I never intended to write a four part series about my private songwriting lesson with legendary singer-songwriter-guitarist Melissa Etheridge, but here we are.
I got so much out of my two hours with the rock icon last month that I’m still reflecting on it all.
In fact, friends claim that I mention Melissa in some way or other every fifteen minutes.
They’ve timed me. 🙂
One more session with her and I’ll be writing an entire book about all I’ve learned.
Anyway, in this episode I want to share what she taught me about singing, performing and becoming an overnight success.
Before we go there, I have to share a funny moment I had with her.
After Melissa showed me her book collection, guitar collection, and jigsaw puzzle she was working on, she walked me to a piano that her manager had given to her.
She played a few notes and asked me if I played.
“No,” I said. “I wanted a guitar when I was a kid. My father heard me and bought me an accordion. He didn’t want to hear rock, he wanted to hear polkas.”
“Parents!” Melissa said.
And from there we went into her home studio.
In my previous blog posts I shared what she taught me about writing songs. Her insights were revealing and inspiring. (See PS at end of this post for links.)
I told Melissa that one of the biggest fascinations for me was her singing.
I still remember her solo acoustic gig on Unplugged TV back in 1995.*
It shook me to the core.
Her explosive performance sent out ripples through time, and are still hitting my nerve endings today.
I want to sing like that, I thought. And I told Melissa so.
Of course, she asked me to sing for her.
And I (gulp) did.
It was actually easy to perform for her because she was entirely nonjudgmental.
She was patient, present, and eager.
But I was a nervous schoolboy compared to the powerhouse singing that Melissa does naturally.
So I asked her for any tips she could give me.
She told me about watching Ed Sullivan’s TV show and seeing house rockers, like Janice Joplin and Tom Jones.
“It was their joy in taking a song and belting it out,” Melissa explained. “Barbara Streisand, Johnny Mathis, Neil Diamond. I watched them perform. I always went with my feeling. I wanted to stand up and you know, SING.”
She went on to talk about where the power of a stirring performer comes from.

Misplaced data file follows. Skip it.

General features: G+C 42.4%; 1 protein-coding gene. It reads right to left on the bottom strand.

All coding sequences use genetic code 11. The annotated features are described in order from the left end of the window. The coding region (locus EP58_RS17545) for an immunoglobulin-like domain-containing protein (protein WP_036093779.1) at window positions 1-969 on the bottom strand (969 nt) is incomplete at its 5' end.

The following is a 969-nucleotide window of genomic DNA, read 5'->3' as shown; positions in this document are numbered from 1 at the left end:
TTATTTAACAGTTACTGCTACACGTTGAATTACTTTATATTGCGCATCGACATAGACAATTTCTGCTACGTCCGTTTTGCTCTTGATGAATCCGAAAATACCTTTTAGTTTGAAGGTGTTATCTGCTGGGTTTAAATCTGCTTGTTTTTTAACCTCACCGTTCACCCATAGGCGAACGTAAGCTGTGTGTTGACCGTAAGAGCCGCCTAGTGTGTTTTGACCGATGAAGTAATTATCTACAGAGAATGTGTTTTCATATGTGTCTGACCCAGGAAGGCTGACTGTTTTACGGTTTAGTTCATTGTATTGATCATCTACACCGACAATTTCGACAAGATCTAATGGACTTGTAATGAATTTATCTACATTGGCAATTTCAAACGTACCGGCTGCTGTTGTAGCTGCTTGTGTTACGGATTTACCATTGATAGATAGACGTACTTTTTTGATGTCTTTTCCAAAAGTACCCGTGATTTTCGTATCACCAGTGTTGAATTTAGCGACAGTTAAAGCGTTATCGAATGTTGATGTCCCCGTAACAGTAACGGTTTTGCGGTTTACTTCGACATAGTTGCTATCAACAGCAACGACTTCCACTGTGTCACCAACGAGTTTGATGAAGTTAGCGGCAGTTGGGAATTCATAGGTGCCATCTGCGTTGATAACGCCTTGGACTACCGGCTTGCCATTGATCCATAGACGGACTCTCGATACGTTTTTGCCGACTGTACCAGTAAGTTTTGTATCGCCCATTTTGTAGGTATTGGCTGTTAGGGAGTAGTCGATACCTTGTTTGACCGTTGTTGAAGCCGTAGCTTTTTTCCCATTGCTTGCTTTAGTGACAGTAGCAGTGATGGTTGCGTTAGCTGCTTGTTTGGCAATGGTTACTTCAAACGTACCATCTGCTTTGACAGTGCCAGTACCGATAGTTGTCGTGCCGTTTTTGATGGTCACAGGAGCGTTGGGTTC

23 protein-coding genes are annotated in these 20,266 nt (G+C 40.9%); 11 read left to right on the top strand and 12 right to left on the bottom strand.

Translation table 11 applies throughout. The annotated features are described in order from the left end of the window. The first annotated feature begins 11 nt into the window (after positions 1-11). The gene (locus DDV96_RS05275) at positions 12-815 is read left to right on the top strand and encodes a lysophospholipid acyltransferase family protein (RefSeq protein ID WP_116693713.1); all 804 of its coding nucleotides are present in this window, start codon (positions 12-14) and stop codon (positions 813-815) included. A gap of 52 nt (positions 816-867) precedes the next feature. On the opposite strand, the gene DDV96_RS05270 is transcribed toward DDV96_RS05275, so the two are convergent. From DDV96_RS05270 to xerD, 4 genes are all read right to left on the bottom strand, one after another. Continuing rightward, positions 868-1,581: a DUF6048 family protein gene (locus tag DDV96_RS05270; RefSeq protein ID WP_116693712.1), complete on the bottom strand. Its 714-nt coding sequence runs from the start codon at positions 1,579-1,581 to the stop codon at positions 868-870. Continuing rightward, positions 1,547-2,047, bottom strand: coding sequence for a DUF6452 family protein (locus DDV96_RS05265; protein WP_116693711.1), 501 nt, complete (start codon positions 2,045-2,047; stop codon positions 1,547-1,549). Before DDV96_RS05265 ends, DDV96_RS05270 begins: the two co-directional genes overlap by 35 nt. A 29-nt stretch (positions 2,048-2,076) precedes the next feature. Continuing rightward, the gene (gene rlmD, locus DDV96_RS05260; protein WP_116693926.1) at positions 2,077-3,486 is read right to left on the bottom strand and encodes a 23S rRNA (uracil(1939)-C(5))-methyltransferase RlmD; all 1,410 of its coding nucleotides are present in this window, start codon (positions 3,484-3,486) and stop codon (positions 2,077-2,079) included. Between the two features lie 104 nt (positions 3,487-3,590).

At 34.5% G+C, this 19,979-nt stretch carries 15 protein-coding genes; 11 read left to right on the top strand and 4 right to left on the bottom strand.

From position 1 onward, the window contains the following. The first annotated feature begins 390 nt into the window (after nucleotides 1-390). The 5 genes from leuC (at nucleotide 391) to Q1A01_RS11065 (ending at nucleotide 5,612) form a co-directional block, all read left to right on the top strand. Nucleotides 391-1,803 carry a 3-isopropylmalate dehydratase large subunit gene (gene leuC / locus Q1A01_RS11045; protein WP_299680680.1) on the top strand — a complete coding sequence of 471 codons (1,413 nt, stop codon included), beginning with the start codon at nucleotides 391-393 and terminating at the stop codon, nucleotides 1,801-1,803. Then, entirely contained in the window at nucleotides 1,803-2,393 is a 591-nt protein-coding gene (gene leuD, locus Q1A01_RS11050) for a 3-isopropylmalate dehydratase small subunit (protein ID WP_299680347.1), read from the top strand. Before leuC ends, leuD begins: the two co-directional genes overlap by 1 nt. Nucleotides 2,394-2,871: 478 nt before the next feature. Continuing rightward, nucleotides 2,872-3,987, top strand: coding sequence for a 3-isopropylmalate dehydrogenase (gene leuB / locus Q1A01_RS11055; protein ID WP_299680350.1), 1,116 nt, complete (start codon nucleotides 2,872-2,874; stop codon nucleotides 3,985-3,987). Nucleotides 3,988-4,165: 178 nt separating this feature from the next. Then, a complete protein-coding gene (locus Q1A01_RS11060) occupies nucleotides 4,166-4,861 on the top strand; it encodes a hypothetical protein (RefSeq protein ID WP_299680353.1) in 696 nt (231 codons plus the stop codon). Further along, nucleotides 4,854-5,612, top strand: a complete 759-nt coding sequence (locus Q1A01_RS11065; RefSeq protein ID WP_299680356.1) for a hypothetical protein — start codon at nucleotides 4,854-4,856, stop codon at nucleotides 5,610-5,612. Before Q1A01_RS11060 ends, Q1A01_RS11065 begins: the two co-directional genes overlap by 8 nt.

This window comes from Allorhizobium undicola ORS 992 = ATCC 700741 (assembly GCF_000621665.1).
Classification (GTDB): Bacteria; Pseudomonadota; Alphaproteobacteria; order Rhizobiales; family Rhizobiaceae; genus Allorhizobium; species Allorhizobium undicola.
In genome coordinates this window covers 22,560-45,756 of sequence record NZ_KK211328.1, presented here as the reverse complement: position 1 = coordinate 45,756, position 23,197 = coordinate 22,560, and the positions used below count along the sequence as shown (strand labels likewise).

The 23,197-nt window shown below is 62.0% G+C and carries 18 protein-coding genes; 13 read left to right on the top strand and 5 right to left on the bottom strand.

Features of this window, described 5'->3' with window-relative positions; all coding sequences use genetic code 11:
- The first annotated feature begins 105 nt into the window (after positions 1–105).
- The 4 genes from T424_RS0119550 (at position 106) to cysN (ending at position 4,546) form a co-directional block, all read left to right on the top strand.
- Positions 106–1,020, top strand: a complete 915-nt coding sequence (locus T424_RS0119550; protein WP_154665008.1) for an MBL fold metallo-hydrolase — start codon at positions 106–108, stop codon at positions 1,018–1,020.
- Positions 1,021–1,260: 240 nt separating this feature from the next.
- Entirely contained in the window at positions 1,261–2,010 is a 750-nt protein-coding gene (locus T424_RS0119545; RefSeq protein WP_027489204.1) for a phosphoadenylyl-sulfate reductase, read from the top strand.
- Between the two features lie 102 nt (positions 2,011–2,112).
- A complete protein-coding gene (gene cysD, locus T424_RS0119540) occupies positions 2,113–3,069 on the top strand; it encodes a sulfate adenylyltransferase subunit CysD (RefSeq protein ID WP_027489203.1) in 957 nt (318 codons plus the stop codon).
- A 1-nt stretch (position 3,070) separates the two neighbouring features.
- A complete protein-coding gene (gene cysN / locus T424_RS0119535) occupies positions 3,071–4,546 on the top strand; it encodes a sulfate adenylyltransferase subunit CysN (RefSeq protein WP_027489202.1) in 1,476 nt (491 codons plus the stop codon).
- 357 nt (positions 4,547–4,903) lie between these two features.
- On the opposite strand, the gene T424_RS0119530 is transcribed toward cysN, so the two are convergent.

“Robert Plant’s singing like Janice Joplin,” Melissa said. “Janice Joplin’s singing like Memphis Minnie and Betsy Smith, and she’s singing like a black woman. All this rock and roll, and this popular music, comes from the slave era. It comes from this pain of I’m going to overcome this.”
“It comes from this pain of I’m going to overcome this.”
At this point Melissa pointed out that she heard a limiting belief in me.
She said that I thought I was too old to perform music and rock the world.
She reminded me that many people start entire new careers in their seventies. (I turn 63 today.)
“There’s an infinite stream of energy that can become whatever we want,” she told me. “And it’s up to us and the story we tell inside.
“So you’ve gotta believe it first,” she stressed. “You’ve gotta believe it first.”
I started to understand that much of Melissa’s on stage power comes from a decision.
She consciously intends to be electrifying.
“You’re gonna draw up this power, and you’re going to project it,” she said. “And be willing to let that energy come through you. I have an agreement, and I made it a long time ago, with the Universe, that I would be a conduit.”
Melissa explained that we are all energy and we project a vibrational field.
“It’s possible to gather this energy and let it go through us,” she continued. “But to do that, we’ve gotta have a clean channel. If you ever hear of anybody touring that lost their voice, it’s because they’re eating late at night, they’re doing all this stuff that’s going to come up and burn their voice.”
She went on to focus on the songs.
“What material are you working with?” she asked. “Are you singing, tonight I feel so weak. Then act what you are getting across. Be present for what you’re singing. If you’re singing a slow song, everybody’s got a hunger, then think about it, live it, have it be alive in you when you’re singing it.”
Melissa then focused on my new song, the one we were working on together, and a line from it.